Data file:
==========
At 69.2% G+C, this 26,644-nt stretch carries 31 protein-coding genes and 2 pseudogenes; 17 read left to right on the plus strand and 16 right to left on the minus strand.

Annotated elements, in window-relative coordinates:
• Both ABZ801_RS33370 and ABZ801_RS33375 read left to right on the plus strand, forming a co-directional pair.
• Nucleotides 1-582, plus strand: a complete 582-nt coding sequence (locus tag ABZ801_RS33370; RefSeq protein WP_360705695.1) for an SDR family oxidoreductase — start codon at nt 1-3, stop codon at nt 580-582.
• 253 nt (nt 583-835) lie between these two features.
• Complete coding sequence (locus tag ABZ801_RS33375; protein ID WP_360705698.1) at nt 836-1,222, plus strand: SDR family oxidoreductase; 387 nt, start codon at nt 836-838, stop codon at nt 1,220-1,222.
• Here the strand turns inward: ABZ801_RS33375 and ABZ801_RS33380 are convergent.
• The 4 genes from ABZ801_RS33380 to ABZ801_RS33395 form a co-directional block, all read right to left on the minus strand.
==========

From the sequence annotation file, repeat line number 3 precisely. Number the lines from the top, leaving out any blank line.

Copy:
• Both ABZ801_RS33370 and ABZ801_RS33375 read left to right on the plus strand, forming a co-directional pair.